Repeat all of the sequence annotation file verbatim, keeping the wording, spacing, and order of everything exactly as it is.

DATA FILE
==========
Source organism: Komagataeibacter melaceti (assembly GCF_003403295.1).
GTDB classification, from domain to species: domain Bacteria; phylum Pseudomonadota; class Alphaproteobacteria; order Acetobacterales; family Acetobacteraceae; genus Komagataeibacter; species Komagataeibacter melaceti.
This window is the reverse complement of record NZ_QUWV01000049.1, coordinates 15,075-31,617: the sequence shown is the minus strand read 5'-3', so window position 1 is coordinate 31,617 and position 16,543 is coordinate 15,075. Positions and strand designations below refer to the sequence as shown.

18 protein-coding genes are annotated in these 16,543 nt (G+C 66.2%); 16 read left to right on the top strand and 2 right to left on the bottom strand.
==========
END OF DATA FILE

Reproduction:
Source organism: Komagataeibacter melaceti (assembly GCF_003403295.1).
GTDB classification, from domain to species: domain Bacteria; phylum Pseudomonadota; class Alphaproteobacteria; order Acetobacterales; family Acetobacteraceae; genus Komagataeibacter; species Komagataeibacter melaceti.
This window is the reverse complement of record NZ_QUWV01000049.1, coordinates 15,075-31,617: the sequence shown is the minus strand read 5'-3', so window position 1 is coordinate 31,617 and position 16,543 is coordinate 15,075. Positions and strand designations below refer to the sequence as shown.

18 protein-coding genes are annotated in these 16,543 nt (G+C 66.2%); 16 read left to right on the top strand and 2 right to left on the bottom strand.